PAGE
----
Brief The Uninsurance Rate Held Steady during the Pandemic as Public Coverage Increased
Michael Karpman, Stephen Zuckerman
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Rapid job losses in the early months of the COVID-19 pandemic raised fears that millions of people would lose their employer-based health insurance and become uninsured. But laid-off workers and their families, regardless of whether they previously had employer-sponsored insurance (ESI), had more options for health insurance than in previous recessions because of the safety net established by the Affordable Care Act (ACA). And Congress further supported access to coverage by not allowing disenrollment from Medicaid through the March 2020 Families First Coronavirus Response Act.

In this brief, we examine national changes in health insurance coverage among nonelderly adults ages 18 to 64 during the pandemic using data from the Urban Institute’s Health Reform Monitoring Survey. Our analysis focuses on changes in coverage across three rounds of the survey: March 2019; March/April 2020, just after the pandemic caused a steep decline in employment; and April 2021, more than one year after the secretary of health and human services declared a national public health emergency. We find the following:

  • Between March 2019 and April 2021, the share of nonelderly adults reporting ESI declined from 65.0 to 62.3 percent, a decrease of approximately 5.5 million adults. The share reporting public coverage increased from 13.6 to 17.5 percent, an increase of approximately 7.9 million adults. The national uninsurance rate held steady at approximately 11 percent.
  • The share of adults reporting public coverage increased between 2019 and 2021 in both states that had and had not expanded Medicaid under the ACA. Such coverage increased from 14.9 to 19.2 percent in expansion states and from 10.7 to 14.3 percent in nonexpansion states.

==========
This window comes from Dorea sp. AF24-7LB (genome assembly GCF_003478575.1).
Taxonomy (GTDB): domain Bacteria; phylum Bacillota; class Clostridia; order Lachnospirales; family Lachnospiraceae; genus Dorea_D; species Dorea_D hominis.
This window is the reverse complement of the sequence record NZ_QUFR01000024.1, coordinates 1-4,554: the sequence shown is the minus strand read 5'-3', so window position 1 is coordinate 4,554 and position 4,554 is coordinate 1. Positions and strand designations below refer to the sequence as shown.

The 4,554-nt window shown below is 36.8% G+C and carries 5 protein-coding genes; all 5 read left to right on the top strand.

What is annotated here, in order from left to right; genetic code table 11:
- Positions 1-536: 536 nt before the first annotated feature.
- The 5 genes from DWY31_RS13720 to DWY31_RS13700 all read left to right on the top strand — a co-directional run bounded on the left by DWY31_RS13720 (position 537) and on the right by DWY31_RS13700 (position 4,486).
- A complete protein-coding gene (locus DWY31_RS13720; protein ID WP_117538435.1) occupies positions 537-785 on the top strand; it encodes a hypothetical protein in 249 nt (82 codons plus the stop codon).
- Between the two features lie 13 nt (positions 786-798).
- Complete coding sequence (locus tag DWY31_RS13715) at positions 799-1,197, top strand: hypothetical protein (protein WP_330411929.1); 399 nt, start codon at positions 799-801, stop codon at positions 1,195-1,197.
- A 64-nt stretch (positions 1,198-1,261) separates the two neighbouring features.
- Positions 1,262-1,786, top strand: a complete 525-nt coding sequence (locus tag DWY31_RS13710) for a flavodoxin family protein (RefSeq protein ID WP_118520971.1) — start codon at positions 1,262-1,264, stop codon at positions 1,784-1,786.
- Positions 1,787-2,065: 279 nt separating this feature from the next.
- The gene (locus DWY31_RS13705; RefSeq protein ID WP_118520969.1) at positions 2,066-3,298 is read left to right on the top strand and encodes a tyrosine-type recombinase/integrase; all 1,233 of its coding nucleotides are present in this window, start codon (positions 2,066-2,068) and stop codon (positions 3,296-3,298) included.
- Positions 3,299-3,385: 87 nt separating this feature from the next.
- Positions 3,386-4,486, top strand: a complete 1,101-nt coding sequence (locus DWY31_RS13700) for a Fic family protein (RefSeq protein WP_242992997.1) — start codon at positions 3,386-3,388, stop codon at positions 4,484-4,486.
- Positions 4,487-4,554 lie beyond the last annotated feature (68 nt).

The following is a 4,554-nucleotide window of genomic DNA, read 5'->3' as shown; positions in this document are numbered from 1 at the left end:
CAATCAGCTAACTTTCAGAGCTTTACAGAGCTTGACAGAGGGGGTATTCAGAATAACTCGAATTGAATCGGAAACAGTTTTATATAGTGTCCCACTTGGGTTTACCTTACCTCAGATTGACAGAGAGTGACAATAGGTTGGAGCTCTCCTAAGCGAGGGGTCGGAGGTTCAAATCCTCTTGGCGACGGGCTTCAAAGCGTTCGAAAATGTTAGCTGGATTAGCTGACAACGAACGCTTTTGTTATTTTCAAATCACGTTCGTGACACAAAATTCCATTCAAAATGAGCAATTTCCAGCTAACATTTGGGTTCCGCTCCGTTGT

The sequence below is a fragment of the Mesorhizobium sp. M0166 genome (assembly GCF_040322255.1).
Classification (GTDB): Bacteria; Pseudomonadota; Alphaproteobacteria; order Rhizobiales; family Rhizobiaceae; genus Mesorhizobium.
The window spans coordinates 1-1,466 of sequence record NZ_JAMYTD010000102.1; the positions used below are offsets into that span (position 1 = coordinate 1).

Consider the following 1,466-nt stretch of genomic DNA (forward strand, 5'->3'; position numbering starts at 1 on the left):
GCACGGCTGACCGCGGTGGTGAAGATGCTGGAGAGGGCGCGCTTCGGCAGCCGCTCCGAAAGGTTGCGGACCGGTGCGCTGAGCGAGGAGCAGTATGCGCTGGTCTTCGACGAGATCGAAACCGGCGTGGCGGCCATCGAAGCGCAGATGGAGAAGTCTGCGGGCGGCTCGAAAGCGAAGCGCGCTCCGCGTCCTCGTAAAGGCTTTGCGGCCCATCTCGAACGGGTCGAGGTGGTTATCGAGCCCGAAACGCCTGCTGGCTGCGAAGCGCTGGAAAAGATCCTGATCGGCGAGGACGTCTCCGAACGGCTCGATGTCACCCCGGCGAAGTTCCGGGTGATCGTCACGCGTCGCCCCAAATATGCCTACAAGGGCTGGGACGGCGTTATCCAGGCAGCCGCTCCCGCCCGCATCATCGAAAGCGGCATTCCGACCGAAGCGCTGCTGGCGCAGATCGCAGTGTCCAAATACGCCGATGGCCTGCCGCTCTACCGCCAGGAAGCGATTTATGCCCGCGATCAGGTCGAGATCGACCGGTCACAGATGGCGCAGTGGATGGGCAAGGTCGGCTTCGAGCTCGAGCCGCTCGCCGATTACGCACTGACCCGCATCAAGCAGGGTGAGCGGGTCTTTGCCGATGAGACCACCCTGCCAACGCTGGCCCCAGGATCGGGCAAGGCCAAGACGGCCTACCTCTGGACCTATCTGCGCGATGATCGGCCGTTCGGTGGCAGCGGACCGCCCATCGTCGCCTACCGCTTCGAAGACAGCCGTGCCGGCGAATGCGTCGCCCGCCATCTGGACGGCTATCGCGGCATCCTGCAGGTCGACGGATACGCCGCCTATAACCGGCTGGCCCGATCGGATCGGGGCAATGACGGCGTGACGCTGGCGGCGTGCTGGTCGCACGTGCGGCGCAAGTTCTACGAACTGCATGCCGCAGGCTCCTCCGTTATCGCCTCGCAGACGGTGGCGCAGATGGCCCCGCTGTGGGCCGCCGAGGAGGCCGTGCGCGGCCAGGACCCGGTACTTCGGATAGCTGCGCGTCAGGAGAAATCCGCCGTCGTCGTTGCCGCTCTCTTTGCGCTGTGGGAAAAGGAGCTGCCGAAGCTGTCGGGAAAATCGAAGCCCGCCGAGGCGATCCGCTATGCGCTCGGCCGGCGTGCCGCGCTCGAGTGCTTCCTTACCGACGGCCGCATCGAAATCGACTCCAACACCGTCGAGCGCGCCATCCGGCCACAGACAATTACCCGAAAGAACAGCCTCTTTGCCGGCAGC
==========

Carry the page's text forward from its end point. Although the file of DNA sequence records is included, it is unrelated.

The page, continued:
• In Medicaid expansion states, the uninsurance rate was near 8 percent across all three study years. In nonexpansion states, the uninsurance rate was higher in 2021 (18.2 percent) than in 2020 (16.5 percent) and 2019 (17.2 percent), though the difference between 2019 and 2021 was not statistically significant.
  • Declines in ESI and increases in public coverage between 2019 and 2021 were concentrated among adults with low and moderate incomes. Uninsurance rates among the national nonelderly adult population did not change significantly for any income group examined.
  • The share of adults with low incomes reporting public coverage increased in both expansion states (from 54.6 to 62.9 percent) and nonexpansion states (from 30.4 to 37.3 percent) between 2019 and 2021. More than one in three adults with low incomes in nonexpansion states (37.7 percent) were uninsured in 2021, compared with about one in seven of such adults in expansion states (14.5 percent).

Despite losses of jobs, income, and ESI during the pandemic, the uninsurance rate did not change between March 2019 and April 2021. Increased public coverage helped counter ESI losses, protecting many adults from becoming uninsured both in Medicaid expansion and nonexpansion states. Maintaining the current uninsurance rate will require protecting coverage for current and prospective Medicaid enrollees as the economy improves and the Medicaid disenrollment freeze is lifted. Policymakers can further reduce uninsurance by permanently extending the enhanced Marketplace premium tax credits authorized by the American Rescue Plan Act and by addressing the persistently high uninsurance rates among adults with low incomes, particularly in the 12 states that have not expanded Medicaid.

Research Areas Health and health care
Tags Health insurance Medicaid and the Children’s Health Insurance Program  Private insurance
Policy Centers Health Policy Center